Cuba: An Opening Door

December 2, 2015 through January 14, 2016 -- Downtown Library: Multi-Purpose Room Exhibit

This exhibit includes 51 photos taken during Sandy Schopbach’s recent trip to Cuba.

Some are landscapes: the harbor and streets of Havana, the bay of Cienfuegos, the church and cobbled streets of Trinidad (the Cuban city, not the country), and the countryside in between. Others are snapshots of daily life: the vendors in the covered market of Cienfuegos, people watching the streets below from their balconies, students in uniform enjoying the end of the school day. Still others are portraits: the young singer in a restaurant, or the proud veteran with his many medals, or the woman-with-cigar posing for photos to earn extra money.

Cuba reminds Sandy of the America of the fifties. It’s a country perched on the precipice of the great changes that will come, now that relations have been re-established. A few young people are already walking around with their ears glued to a cell phone. And until mid-summer the U.S. Embassy in Havana flew no flag and was only a “U.S. Interests Office." Things are changing and perhaps they will change fast.

Still, she hopes that much will remain of the Cuba she saw during this magic visit to an island that has remained a Never-Never-Land for so many years.

Always Lost: A Meditation on War

December 11, 2015 through February 26, 2016 -- Downtown Library: 3rd Floor Exhibit

In 2008, Western Nevada College (WNC) sociology Professor Don Carlson was stopped in his tracks by The New York Times’ Roster of the Dead. “Four thousand faces of American military who had perished in Iraq stared at me,” he said, “and I realized that this war has been perhaps one of the most impersonal wars the U.S. has ever fought.” Carlson and English Professor Marilee Swirczek envisioned a literary and visual arts exhibition to personalize Operations Iraqi and Enduring Freedom. Kevin Burns, Major, USMC (Ret.) titled the exhibition Always Lost: A Meditation on War from an observation by American writer Gertrude Stein: “War is never fatal but always lost. Always lost.”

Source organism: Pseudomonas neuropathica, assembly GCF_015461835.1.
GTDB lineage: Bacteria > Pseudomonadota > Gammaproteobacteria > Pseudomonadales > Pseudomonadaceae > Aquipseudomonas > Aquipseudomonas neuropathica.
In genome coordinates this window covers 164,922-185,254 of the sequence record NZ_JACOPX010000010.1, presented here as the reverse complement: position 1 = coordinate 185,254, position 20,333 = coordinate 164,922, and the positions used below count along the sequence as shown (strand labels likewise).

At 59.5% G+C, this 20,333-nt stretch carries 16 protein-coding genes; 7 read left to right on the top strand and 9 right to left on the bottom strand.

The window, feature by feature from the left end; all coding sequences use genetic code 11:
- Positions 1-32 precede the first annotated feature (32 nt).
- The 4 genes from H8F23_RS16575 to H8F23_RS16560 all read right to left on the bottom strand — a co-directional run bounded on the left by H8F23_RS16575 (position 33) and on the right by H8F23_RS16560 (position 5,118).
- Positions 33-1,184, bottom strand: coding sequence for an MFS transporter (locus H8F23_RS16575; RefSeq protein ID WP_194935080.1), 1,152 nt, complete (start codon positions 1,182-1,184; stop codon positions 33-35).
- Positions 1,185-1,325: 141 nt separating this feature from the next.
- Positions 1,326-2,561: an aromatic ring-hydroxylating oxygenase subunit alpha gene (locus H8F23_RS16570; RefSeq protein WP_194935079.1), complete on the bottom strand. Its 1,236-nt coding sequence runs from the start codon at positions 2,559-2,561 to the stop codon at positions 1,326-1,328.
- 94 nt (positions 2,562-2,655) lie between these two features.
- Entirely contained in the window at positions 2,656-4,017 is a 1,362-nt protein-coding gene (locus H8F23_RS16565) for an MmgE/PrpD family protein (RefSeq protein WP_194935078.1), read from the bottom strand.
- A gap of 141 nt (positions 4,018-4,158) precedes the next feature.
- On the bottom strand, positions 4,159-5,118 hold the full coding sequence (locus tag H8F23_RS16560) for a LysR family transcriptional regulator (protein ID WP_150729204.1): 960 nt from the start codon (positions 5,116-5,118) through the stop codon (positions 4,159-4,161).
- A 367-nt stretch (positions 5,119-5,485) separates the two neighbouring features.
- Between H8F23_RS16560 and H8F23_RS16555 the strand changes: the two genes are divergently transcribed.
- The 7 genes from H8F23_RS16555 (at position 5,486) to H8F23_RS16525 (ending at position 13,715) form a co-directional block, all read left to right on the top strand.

The heart of Always Lost is the Wall of the Dead: individual photographs with names of the more than 6,500 U.S. military war casualties in Iraq and Afghanistan since Sept. 11, 2001. The Always Lost project team is committed to keeping the Wall of the Dead current in honor of those who gave their lives and those who made it home.

Included in the exhibition, courtesy of The Dallas Morning News, is the 2004 Pulitzer Prize-winning collection of Iraq War combat photographs (Breaking News Photography) by photojournalists David Leeson and Cheryl Diaz Meyer, embedded with Marine units in Iraq in 2003. Accompanying each combat photograph is original literary work by WNC creative writers, veterans and their family members, and others from the Nevada writing community. Observations about the nature of war, from ancient philosophers to modern-day generals, offer thought-provoking meditations about the effects of war on each of us and our obligations to those who serve in harm’s way on our behalf. Interviews of WNC student veterans, representing service members returning from Iraq and Afghanistan, remind us of the hidden wounds of war. Army SPC Noah C. Pierce, who took his life after two combat tours in Iraq, represents the tragedy of military suicides through his personal story and original poetry.

The exhibition has evolved into a powerful meditation on the effect of war on each of us. It has become a sacred space in which to contemplate the personal costs and collective sacrifice of these particular conflicts, and consequently, of all wars. Always Lost: A Meditation on War is dedicated to those who gave their lives and those who made it home.

Always Lost is made possible through the generosity of The National Endowment of the Arts, The Dallas Morning News, Pfizer VIP: Veterans In Pfizer, Western Nevada College, Art Works and many more.

Image Credit: Photo (left): Courtesy of The Dallas Morning News/David Leeson